Heritage Schools in the Center of Kuala Lumpur
A school is a place where students learn, gain knowledge and make new friends. A school with tremendous amount of history is definitely something that should be talked about as it has stood tall through out all the political change, trends and held ground even on stormy weathers.
In the year 1899, a group of nuns, ’The Sisters of the Holy Infant Jesus’, who were Mother St. Andre, St. Sabine and Sr. Madeline arrived from Singapore with the intention of starting a school for children at a certain location at Jalan Ampang (which is now situated at the front of the current school). The school started with the total number of 7 male students and 5 female students.
Convent Bukit Nanas (CBN) has been a school for girls for 119 years, celebrating their 120th next year. I was lucky enough to attend my school days from I was 7 until 17 years old, the final leg of the high school days in Convent Bukit Nanas. Not only CBN has been a heritage school, it was also a place for generations of women in my life, like my aunt, grand-aunt and my mother. Even my best friend’s mother went to the same school and now both my best friend and I stay in touch with each other.
CBN is the first original school that was a Convent in Kuala Lumpur and Selangor and in 1924, a Convent branch opened to be known as Convent Klang and Kajang. Until today, there are 8 Convent branches sprawled around Kuala Lumpur and Selangor region for girls from the age of 7 until 18 years old to attend. Sekolah Kebangsaan Convent Bukit Nanas (SK CBN) is a Primary School for students from the age of 7 until 12 years old and Sekolah Menengah Convent Bukit Nanas (SMK CBN) are for students from 13 until 18 years old.
Choral Speaking has always been a niche for SMK CBN and they managed to represent the state in a National Competition and achieved 3 times national champions. The Debate Team has always garnered outstanding achievements in national and international competitions since 1980. The biggest victory that SMK CBN achieved was winning the Asian School Debating Championships (ASDC) in 2015.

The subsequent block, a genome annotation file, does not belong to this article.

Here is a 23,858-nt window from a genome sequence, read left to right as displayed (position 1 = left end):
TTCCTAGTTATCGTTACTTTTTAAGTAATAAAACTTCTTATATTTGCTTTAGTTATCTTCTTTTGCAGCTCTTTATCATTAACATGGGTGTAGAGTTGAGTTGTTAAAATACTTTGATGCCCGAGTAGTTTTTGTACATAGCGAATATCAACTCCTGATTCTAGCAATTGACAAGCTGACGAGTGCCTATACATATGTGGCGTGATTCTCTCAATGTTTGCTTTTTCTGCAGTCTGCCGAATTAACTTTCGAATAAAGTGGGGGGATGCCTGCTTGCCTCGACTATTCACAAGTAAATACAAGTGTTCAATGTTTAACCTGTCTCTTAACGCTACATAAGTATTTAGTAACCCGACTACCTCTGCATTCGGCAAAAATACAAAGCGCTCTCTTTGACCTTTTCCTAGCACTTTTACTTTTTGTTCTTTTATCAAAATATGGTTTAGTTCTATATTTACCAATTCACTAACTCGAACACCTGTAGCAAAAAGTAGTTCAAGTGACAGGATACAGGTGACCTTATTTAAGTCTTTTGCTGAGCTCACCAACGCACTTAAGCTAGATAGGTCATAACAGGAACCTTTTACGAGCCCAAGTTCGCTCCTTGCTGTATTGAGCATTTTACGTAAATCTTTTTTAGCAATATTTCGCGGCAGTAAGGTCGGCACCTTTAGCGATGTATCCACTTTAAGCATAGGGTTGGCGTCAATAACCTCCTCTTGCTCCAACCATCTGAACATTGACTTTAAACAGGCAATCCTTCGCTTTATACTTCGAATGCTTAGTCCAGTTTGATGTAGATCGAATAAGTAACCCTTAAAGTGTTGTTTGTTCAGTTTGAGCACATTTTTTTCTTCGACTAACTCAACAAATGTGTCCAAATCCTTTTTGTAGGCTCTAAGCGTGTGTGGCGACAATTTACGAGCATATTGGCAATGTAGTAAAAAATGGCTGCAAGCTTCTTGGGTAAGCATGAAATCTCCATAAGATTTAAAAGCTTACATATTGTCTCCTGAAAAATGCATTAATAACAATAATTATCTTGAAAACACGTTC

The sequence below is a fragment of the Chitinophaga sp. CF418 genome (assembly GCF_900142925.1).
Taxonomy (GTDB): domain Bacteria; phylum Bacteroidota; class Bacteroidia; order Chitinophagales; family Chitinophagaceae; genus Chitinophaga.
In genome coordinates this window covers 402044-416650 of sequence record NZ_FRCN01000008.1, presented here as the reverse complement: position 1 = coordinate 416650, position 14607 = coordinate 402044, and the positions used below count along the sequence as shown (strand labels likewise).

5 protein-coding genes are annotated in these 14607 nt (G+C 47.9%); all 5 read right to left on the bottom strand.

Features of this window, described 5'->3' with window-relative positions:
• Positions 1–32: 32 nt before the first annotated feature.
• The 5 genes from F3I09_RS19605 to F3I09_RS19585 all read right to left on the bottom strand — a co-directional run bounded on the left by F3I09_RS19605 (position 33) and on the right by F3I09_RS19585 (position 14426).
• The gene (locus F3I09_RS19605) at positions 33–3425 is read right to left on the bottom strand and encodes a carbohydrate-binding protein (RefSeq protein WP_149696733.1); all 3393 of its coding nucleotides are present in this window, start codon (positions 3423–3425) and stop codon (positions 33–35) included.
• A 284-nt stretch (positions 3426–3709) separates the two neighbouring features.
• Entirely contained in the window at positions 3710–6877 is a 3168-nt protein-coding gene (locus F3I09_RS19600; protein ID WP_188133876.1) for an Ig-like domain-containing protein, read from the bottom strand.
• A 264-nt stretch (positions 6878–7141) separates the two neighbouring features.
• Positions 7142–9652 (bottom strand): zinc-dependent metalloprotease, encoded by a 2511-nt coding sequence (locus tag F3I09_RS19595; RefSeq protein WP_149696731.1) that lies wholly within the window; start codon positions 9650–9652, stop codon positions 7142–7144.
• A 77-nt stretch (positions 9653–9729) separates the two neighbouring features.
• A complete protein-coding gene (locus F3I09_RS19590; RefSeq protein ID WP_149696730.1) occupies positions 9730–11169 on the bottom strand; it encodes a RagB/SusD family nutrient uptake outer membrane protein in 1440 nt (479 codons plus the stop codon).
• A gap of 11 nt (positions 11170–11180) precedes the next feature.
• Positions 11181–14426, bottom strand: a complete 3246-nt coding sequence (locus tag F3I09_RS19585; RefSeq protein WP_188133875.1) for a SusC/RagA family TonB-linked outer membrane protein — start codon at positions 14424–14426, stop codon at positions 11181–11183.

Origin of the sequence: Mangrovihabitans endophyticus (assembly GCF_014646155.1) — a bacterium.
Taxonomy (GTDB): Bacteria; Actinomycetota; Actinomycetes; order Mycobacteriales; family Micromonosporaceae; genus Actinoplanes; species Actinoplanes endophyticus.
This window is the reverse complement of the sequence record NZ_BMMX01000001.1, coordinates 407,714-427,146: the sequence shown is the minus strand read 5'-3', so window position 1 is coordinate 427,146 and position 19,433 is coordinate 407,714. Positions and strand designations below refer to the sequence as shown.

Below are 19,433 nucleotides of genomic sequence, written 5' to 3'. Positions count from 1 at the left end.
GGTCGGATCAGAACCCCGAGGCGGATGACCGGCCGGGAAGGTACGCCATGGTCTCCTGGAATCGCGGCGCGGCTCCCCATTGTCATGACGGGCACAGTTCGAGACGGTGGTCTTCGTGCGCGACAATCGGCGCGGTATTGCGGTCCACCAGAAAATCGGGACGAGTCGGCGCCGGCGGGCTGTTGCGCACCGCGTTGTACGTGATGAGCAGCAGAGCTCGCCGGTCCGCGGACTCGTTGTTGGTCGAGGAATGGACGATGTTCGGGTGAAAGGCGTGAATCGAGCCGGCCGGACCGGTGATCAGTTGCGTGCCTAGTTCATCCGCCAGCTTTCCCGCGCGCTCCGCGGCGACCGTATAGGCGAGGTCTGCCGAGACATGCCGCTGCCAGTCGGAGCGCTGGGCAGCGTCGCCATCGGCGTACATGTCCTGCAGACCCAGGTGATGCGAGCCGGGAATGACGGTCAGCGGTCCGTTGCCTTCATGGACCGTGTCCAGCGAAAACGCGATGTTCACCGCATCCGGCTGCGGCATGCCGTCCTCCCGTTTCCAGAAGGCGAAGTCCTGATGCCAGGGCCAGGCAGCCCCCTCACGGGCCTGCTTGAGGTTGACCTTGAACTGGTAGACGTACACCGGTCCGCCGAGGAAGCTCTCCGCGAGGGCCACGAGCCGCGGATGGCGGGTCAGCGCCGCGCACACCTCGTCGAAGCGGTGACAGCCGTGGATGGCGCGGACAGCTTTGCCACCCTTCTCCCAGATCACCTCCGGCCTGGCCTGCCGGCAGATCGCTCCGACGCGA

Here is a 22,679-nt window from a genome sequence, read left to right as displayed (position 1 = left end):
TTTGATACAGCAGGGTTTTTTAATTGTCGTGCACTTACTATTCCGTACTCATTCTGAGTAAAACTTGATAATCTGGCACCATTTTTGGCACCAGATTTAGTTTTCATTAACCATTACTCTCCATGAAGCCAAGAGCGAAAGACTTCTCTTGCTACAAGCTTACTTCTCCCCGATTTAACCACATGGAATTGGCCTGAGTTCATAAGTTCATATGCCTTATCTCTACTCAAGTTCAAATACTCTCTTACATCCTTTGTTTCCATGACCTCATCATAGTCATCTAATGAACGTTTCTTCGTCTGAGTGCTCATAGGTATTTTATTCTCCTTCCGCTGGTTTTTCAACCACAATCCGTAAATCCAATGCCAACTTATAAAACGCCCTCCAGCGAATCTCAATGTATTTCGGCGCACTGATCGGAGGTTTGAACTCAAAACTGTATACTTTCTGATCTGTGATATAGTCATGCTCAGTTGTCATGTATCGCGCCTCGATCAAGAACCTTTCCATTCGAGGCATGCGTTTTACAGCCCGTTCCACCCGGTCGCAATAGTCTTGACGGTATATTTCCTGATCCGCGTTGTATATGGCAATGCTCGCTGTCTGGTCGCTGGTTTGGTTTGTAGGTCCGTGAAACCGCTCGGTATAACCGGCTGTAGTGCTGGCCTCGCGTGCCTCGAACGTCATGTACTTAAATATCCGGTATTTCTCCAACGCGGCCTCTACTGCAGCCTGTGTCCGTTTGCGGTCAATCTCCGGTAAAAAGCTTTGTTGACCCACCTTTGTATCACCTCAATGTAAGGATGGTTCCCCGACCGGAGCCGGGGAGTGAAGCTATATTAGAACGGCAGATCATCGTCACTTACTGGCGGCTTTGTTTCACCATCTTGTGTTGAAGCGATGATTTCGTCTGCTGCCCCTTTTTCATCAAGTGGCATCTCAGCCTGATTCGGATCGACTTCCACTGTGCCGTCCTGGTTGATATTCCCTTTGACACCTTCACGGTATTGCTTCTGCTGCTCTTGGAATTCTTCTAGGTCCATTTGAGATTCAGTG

Not only that, CBN is located beside the biggest forest reserve in the middle of Kuala Lumpur on a hill called Bukit Nanas, thus the name Convent Bukit Nanas. Class was extra hard to concentrate on when it rained the night before and misty trees welcomed us at 7 o’clock in the morning. Going to school in Convent Bukit Nanas has taught me how to be independent whilst building lifetime friendships with girls that I still go out for dinner with.
At the end of the road is St. John’s Institution (SJI), another heritage school but an all-boys public school and was considered the brother of CBN. In 1904, at the request of the Education Department and the then Bishop of Malacca, Mgr. Fee, the La Sallian Brothers opened a school in Kuala Lumpur. According to records, it started with an initial enrolment of 18 boys.
St John’s Institution also is segregated into Primary School, Sekolah Kebangsaan St John Institution (SK SJI) and Secondary School, Sekolah Menengah Kebangsaan St John Institution (SMK SJI). My brother and cousin both attended the school and have built relationships and engage in a lifetime of brotherhood with their friends whilst playing rugby and attending classes.
If CBN was known for its choral speaking, SJI was known for its physical achievements which were band and rugby. The rugby team has produced individuals that are of state level and the school has competed in numerous competitions, school and state level as well. The SJI Band has been an iconic part of SJI that they have constantly been invited to perform at prestigious events, like, the 2017 Southeast Asian Games in Kuala Lumpur.
SJI has actually produced boys to men that are well-behaved, disciplined and well-educated. This is evident as some notable individuals in Malaysia were from SJI. For example, Syafiq Ridhwan, Asian Gold Medalist, World Bowling Champion and also Sultan Nazrin Muizzuddin Shah, Sultan of Perak.
Not only that, a lot of local films have featured SJI iconic halls whenever there is a school scene as SJI still holds their ground and make sure that the colours of the school stay the same throughout the years, strengthening their history and name with them.
Both Convent Bukit Nanas and St. John Institution are known as ‘Cluster Schools’ by the Ministry of Education Malaysia where they are given autonomy in administration and funds that are enough for them to be more advanced and excel in certain fields, such as academic, sports and curriculum.
It amazes me on how these schools have their own history and uses it to their advantage to produce students with diligence and discipline to prepare them for the real world.